No one talks politics around the water cooler at the Minneapolis Elections Department.

"If we talk about things like that, it's about process, the numbers," said the city's chief elections official, Cindy Reichert. "We are decidedly nonpartisan."

Despite their best efforts, Minnesota's elections -- and the people who run them -- are in the spotlight as the recount continues in the U.S. Senate race between Republican incumbent Norm Coleman and Democrat Al Franken.

The enormous challenge of hand counting more than 207,000 ballots in the city is likely to stretch close to a Dec. 5 state deadline. On Thursday, the second day of the recount, the city added four more counting tables at a warehouse in northeast Minneapolis to speed up the process.

Reichert, who also is the assistant city clerk, has been the city's chief election official for three years, running a staff of six. She was the city clerk in St. Louis Park before that for about 10 years, administering elections as well. She said she has always considered herself a public servant.

"For me, my work style is that I'm an administrator at heart, I love databases, I love structure. I love process," she said.

The structure and process came under attack shortly after the Nov. 4 election when it became clear a recount would be required. An attorney for the Coleman campaign made a passing reference about 32 absentee ballots being locked in the trunk of Reichert's car. It raised emotions and suspicions and soon became the stuff of urban legend, joining the vernacular of hanging chads as the newest story of election shenanigans.

Trouble was, it wasn't true. The ballots were transported properly back to Minneapolis City Hall from a precinct, as required by regulations. And they weren't in Reichert's trunk. They weren't in Reichert's car at all.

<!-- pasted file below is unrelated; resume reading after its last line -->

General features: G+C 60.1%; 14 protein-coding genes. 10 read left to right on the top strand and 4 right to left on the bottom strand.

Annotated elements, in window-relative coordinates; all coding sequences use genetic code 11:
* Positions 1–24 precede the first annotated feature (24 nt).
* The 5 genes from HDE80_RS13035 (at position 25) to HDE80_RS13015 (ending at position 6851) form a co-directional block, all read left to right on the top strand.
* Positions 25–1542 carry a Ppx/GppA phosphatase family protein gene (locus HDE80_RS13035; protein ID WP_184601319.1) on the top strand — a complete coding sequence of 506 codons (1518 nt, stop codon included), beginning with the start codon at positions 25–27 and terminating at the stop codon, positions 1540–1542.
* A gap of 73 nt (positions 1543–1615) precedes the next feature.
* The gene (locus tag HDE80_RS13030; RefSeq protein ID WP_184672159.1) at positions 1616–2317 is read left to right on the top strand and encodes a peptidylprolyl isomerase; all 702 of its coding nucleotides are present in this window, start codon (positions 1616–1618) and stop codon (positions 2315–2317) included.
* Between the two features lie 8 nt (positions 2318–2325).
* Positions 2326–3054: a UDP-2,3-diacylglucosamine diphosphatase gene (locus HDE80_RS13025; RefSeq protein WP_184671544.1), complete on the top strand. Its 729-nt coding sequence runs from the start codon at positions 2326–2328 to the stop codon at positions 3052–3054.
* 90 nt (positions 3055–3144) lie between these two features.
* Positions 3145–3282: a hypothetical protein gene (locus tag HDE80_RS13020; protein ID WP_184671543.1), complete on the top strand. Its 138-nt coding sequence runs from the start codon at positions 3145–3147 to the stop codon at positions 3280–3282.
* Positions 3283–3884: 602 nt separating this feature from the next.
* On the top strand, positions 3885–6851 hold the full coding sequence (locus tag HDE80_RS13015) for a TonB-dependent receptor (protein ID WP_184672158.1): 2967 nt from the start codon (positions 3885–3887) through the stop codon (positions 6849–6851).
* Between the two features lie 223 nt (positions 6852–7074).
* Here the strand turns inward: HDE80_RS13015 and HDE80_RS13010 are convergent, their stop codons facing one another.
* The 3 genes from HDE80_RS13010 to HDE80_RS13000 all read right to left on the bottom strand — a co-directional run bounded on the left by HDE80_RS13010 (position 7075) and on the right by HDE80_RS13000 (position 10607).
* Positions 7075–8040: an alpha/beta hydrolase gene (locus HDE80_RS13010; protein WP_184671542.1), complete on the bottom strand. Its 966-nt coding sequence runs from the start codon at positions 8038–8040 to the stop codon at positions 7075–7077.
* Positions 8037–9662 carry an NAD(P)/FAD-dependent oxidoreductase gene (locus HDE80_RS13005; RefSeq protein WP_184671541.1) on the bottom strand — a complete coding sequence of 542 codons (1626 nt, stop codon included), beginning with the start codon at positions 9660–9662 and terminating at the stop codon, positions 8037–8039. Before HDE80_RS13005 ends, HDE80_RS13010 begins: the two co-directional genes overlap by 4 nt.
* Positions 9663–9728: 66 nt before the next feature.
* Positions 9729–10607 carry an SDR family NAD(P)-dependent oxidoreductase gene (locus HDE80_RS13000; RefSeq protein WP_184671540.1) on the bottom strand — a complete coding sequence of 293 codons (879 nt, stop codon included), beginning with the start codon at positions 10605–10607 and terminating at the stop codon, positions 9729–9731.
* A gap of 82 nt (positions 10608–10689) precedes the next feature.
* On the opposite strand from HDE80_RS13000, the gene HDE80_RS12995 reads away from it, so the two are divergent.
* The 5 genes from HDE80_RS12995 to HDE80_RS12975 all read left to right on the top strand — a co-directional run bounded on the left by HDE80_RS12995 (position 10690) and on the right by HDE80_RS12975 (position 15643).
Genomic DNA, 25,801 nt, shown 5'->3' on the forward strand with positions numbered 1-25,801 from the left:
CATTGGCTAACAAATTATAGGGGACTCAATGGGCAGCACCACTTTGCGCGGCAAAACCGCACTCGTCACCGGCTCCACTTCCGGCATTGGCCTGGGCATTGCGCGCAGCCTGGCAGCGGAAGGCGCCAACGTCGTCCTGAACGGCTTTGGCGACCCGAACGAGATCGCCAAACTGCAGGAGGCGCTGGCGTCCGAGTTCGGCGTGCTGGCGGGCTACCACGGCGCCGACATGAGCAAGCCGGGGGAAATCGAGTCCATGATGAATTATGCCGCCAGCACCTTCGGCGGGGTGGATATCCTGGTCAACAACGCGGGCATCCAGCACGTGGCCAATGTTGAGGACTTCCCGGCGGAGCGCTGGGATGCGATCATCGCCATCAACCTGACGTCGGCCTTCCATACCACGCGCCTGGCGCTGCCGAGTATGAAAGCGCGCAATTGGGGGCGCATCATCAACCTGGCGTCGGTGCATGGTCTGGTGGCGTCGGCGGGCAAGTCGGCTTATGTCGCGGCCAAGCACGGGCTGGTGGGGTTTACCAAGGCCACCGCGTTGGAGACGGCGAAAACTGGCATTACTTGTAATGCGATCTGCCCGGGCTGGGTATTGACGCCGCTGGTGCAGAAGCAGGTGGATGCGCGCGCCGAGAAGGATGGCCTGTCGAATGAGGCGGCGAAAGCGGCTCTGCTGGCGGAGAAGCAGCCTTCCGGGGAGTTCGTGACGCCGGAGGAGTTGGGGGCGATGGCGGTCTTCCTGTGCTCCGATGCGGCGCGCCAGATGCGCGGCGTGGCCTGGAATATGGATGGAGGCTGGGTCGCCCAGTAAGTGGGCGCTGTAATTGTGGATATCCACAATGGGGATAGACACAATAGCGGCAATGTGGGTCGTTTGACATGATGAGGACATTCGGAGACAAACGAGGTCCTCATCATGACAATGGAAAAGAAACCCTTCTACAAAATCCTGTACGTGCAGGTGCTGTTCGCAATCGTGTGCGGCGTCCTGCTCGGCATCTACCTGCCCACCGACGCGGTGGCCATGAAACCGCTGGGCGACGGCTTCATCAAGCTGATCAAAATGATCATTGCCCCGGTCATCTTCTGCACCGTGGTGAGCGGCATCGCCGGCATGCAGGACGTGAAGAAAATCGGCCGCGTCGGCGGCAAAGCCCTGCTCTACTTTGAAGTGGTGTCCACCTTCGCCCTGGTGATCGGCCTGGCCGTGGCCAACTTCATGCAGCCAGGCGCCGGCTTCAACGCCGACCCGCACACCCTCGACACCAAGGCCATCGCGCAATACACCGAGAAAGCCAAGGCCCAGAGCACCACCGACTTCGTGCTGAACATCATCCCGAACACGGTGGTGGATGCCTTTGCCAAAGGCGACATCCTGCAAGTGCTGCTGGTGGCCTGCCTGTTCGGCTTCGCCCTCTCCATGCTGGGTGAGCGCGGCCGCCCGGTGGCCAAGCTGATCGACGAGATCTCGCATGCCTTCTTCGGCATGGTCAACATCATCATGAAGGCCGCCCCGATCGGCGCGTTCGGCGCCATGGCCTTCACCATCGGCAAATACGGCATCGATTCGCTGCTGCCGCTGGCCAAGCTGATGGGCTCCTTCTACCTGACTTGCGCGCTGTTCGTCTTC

"It's understandable that in the very stressful days following the election ... a rumor like that would snowball," Reichert says now. "I have to admit it wasn't very much fun for me to hear about it and read about it and know that it wasn't true."

Reichert gets high marks from her colleagues for her professionalism. But the trunk episode has stung, said Joe Mansky, Ramsey County's chief election manager.

"In our business, the perception of reality is really more powerful than reality itself," he said.

Reichert's next few days will be focused on ballots from the 131 precincts in Minneapolis. The stakes are high and the partisans from both the Coleman and Franken campaigns are intense. There have been no complaints from either camp about her work.

"To date it has been an open and fair process," said Pat Shortridge, a Coleman supporter who has monitored events at the warehouse site. "It's easy to be nonpartisan when the stakes aren't so high and the results aren't so close. This is the real test."

Mark Brunswick • 651-222-1636